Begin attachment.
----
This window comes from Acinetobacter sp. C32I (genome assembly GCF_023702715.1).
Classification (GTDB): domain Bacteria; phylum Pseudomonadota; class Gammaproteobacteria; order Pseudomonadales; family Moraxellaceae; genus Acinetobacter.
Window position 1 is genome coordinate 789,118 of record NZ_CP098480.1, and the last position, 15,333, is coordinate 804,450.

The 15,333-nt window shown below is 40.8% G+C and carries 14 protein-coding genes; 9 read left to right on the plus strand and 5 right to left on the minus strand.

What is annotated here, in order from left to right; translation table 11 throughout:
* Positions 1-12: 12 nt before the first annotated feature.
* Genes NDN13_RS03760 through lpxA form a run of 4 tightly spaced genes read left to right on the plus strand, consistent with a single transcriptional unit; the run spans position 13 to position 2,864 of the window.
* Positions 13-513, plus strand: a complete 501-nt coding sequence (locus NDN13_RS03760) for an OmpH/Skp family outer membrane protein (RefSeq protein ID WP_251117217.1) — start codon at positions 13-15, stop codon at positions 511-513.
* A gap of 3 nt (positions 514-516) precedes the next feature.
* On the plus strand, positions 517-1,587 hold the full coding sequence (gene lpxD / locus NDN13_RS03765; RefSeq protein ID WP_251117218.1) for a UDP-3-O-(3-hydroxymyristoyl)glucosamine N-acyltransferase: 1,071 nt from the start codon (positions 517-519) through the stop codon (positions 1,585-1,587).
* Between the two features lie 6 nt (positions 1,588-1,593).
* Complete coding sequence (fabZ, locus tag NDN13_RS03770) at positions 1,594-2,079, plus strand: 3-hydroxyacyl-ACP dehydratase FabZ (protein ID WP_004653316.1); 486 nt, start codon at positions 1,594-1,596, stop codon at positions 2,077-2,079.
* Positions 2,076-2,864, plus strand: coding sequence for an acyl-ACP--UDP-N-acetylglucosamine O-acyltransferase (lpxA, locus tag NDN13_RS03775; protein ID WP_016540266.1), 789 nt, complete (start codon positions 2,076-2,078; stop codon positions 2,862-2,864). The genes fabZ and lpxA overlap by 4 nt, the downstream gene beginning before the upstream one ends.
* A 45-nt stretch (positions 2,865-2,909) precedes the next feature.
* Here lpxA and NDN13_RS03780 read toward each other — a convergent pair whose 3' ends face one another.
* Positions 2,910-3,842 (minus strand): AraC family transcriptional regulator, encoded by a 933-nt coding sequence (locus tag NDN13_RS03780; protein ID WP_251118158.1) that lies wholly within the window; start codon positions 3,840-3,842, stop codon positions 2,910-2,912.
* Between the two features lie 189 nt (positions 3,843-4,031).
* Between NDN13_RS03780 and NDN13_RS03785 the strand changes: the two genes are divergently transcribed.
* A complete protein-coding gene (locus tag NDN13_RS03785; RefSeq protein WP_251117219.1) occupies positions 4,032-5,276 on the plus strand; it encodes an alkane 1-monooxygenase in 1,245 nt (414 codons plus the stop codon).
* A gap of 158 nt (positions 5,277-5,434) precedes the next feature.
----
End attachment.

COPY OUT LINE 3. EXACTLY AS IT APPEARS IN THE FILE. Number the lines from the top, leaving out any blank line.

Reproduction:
Window position 1 is genome coordinate 789,118 of record NZ_CP098480.1, and the last position, 15,333, is coordinate 804,450.